Firstly let me say that this blog article is not about the physical sense of balance, although that is critical to your martial arts. Maintaining your balance, while taking the balance of your attacker, is a key fundamental of your martial arts technique.
This piece is about balancing our emotional, mental and spiritual development. This is often referred to as the body-mind-spirit connection.
The Quantum Martial Arts logo includes the dragon guarding the yin yang symbol, with its protective wings outstretched and the head watchful and ready. The yin yang symbol is also known as the Taijitu.
The Taijitu symbol represents many aspects of thinking, in particular concepts of duality – masculine/feminine, dark/light, fire/water, strong/weak, direct/indirect and, in martial arts, the concepts of direct forces and yielding forces.
The yin yang symbol also highlights how seemingly opposing or contrasting forces are actually intertwined. In particular, the circle of the dark in the light teardrop and vice versa, helps us see that nothing in life is 100% dark or 100% light. It cautions against the idea of total extremes.
This blog’s theme considers the need for balance in our martial arts journey and, more importantly, in our life.
Body vs Mind / Spirit
Many students, especially when starting out, embrace the physical side of training with a lot of enthusiasm – seeking to be stronger, fitter, faster, more effective, learning the moves etc. We know this from the time you very first start. When we ask the question, “what is important about martial arts to you?’, 90% of answers come back as ‘self defence’ and ‘fitness’. This is understandable.
No weighted value is assigned here – in fact the opposite is true – we need to ensure that we are balanced in our pursuits and the ways in which we utilise our energy. To get the body – mind – spirit connection right, you obviously also need to work the mind and spirit.
I have observed in myself, and in other experienced martial artist’s, similar mindsets and tendencies. One of these is a tendency towards setting ourselves a standard of perfection that we would not impose on others. This is an unbalanced state and needs to be brought into consciousness. Only by realising this can we begin to be a bit more forgiving towards ourselves.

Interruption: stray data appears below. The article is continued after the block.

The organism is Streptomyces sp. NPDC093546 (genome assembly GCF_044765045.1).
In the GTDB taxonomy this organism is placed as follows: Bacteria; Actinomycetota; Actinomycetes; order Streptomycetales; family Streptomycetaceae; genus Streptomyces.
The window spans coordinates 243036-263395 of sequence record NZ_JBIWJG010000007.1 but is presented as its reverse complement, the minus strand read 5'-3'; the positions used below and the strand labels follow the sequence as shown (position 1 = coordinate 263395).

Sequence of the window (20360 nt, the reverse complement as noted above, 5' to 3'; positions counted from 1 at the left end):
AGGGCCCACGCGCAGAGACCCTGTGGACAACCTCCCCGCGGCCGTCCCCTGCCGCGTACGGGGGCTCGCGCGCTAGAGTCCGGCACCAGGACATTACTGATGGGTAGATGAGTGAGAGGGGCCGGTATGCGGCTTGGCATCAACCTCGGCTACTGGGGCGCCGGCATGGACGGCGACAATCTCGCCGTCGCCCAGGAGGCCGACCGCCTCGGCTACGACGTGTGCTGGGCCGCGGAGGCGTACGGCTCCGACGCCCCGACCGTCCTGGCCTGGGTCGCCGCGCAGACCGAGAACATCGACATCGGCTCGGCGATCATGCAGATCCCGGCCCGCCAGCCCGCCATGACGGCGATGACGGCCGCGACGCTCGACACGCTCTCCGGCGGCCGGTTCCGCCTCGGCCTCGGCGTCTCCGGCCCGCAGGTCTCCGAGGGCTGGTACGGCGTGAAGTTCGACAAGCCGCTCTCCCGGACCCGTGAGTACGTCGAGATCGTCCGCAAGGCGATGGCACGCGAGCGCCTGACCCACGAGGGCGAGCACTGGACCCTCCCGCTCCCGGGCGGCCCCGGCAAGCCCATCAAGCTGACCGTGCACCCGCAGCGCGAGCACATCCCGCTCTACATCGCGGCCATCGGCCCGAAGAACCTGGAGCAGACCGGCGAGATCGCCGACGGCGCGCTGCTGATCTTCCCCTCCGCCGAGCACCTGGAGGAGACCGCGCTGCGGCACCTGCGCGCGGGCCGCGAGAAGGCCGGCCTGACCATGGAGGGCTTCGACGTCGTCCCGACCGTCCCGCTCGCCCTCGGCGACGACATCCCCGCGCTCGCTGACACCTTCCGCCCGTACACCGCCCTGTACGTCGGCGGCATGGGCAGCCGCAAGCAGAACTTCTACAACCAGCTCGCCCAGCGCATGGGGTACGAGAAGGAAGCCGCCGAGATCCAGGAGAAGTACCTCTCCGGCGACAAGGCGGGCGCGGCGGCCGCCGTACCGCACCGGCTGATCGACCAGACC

Another mindset is what I call “the expectation that I can run at a brickwall at 100 miles an hour and expect the brickwall to yield” mentality. A few years ago a friend explained to me that I was like an F1 Engine – everything runs smoothly and amazingly powerful until a hair falls into the machine… and then it all blows up! This is the risk of being in an unbalanced place… the jeopardy that exists being at one extreme of the polarity.
Creative and Nurturing Forces
Martial artists need to be wary of being too focused on the physical in the pursuit of being a modern warrior to the detriment of the more creative and nurturing forces in our psyche. As my meditation teacher says, these are powerful forces, and if neglected they will rise up and take their due.
The Samurai knew this to be true when they practiced the arts of bonsai, haiku and calligraphy. The Celtic warrior priests knew this to be true when they blessed and buried the dead they had just slain.
Some practical suggestions to balance the yang aspects of training – tai chi, meditation and mindfulness training. For me personally, music plays a huge role in my emotional state and the task I am undertaking. I always have my music on ha ha. But the music also changes my state depending on what I need to do at a particular point in time. You need to find what works for you.
It is no surprise that the pursuits of the Western mindset have traditionally decried as being ‘optional’ – artistic and creative indulgences – are actually necessary for living a fulfilling life. In fact, these pursuits are often the saviour of those who have gone too far down one path and need to bring themselves back into alignment. Did somebody say martial arts?
So bring some creativity into your life…and we will see you in the dojo!
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